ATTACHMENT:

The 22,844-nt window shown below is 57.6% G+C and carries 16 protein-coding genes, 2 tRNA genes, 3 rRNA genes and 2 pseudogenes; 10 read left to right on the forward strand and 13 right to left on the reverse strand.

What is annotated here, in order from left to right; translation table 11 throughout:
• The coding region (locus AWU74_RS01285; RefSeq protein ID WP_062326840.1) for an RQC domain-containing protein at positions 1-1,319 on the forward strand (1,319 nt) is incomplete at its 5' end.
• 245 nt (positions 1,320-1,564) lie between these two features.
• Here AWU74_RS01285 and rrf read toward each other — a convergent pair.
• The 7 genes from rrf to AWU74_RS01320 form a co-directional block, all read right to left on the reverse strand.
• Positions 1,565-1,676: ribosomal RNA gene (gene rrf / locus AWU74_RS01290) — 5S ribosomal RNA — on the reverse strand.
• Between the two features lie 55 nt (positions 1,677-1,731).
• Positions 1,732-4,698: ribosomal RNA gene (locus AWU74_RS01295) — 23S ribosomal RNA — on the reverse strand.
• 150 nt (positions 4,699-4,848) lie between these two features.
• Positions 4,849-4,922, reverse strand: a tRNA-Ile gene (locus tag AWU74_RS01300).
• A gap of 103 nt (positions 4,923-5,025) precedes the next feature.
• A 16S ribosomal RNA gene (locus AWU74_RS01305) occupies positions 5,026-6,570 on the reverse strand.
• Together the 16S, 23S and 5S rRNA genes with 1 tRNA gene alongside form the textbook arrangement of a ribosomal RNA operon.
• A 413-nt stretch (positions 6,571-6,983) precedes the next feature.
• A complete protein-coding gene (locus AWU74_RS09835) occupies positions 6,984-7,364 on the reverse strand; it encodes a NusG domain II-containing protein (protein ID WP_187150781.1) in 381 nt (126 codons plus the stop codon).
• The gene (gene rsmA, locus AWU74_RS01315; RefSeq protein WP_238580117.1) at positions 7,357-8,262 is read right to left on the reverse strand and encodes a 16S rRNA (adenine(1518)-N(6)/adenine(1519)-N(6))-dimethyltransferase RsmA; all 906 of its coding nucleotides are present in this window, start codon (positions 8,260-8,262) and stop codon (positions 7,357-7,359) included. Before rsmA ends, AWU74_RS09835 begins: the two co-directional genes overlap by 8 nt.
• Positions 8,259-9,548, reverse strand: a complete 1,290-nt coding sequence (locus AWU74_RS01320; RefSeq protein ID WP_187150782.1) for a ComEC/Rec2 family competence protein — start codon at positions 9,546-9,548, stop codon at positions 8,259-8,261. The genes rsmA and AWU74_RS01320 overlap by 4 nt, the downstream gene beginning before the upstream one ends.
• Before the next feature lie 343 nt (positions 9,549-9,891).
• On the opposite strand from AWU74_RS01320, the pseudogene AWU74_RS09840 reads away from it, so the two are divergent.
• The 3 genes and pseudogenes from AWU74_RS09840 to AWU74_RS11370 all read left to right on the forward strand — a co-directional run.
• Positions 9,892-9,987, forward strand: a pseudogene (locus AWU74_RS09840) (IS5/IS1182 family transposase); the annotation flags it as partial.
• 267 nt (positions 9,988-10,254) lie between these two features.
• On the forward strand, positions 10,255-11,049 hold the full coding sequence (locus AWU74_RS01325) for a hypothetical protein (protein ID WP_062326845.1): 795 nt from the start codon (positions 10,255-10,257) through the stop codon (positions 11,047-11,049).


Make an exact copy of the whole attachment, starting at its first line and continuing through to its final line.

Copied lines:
The 22,844-nt window shown below is 57.6% G+C and carries 16 protein-coding genes, 2 tRNA genes, 3 rRNA genes and 2 pseudogenes; 10 read left to right on the forward strand and 13 right to left on the reverse strand.

What is annotated here, in order from left to right; translation table 11 throughout:
• The coding region (locus AWU74_RS01285; RefSeq protein ID WP_062326840.1) for an RQC domain-containing protein at positions 1-1,319 on the forward strand (1,319 nt) is incomplete at its 5' end.
• 245 nt (positions 1,320-1,564) lie between these two features.
• Here AWU74_RS01285 and rrf read toward each other — a convergent pair.
• The 7 genes from rrf to AWU74_RS01320 form a co-directional block, all read right to left on the reverse strand.
• Positions 1,565-1,676: ribosomal RNA gene (gene rrf / locus AWU74_RS01290) — 5S ribosomal RNA — on the reverse strand.
• Between the two features lie 55 nt (positions 1,677-1,731).
• Positions 1,732-4,698: ribosomal RNA gene (locus AWU74_RS01295) — 23S ribosomal RNA — on the reverse strand.
• 150 nt (positions 4,699-4,848) lie between these two features.
• Positions 4,849-4,922, reverse strand: a tRNA-Ile gene (locus tag AWU74_RS01300).
• A gap of 103 nt (positions 4,923-5,025) precedes the next feature.
• A 16S ribosomal RNA gene (locus AWU74_RS01305) occupies positions 5,026-6,570 on the reverse strand.
• Together the 16S, 23S and 5S rRNA genes with 1 tRNA gene alongside form the textbook arrangement of a ribosomal RNA operon.
• A 413-nt stretch (positions 6,571-6,983) precedes the next feature.
• A complete protein-coding gene (locus AWU74_RS09835) occupies positions 6,984-7,364 on the reverse strand; it encodes a NusG domain II-containing protein (protein ID WP_187150781.1) in 381 nt (126 codons plus the stop codon).
• The gene (gene rsmA, locus AWU74_RS01315; RefSeq protein WP_238580117.1) at positions 7,357-8,262 is read right to left on the reverse strand and encodes a 16S rRNA (adenine(1518)-N(6)/adenine(1519)-N(6))-dimethyltransferase RsmA; all 906 of its coding nucleotides are present in this window, start codon (positions 8,260-8,262) and stop codon (positions 7,357-7,359) included. Before rsmA ends, AWU74_RS09835 begins: the two co-directional genes overlap by 8 nt.
• Positions 8,259-9,548, reverse strand: a complete 1,290-nt coding sequence (locus AWU74_RS01320; RefSeq protein ID WP_187150782.1) for a ComEC/Rec2 family competence protein — start codon at positions 9,546-9,548, stop codon at positions 8,259-8,261. The genes rsmA and AWU74_RS01320 overlap by 4 nt, the downstream gene beginning before the upstream one ends.
• Before the next feature lie 343 nt (positions 9,549-9,891).
• On the opposite strand from AWU74_RS01320, the pseudogene AWU74_RS09840 reads away from it, so the two are divergent.
• The 3 genes and pseudogenes from AWU74_RS09840 to AWU74_RS11370 all read left to right on the forward strand — a co-directional run.
• Positions 9,892-9,987, forward strand: a pseudogene (locus AWU74_RS09840) (IS5/IS1182 family transposase); the annotation flags it as partial.
• 267 nt (positions 9,988-10,254) lie between these two features.
• On the forward strand, positions 10,255-11,049 hold the full coding sequence (locus AWU74_RS01325) for a hypothetical protein (protein ID WP_062326845.1): 795 nt from the start codon (positions 10,255-10,257) through the stop codon (positions 11,047-11,049).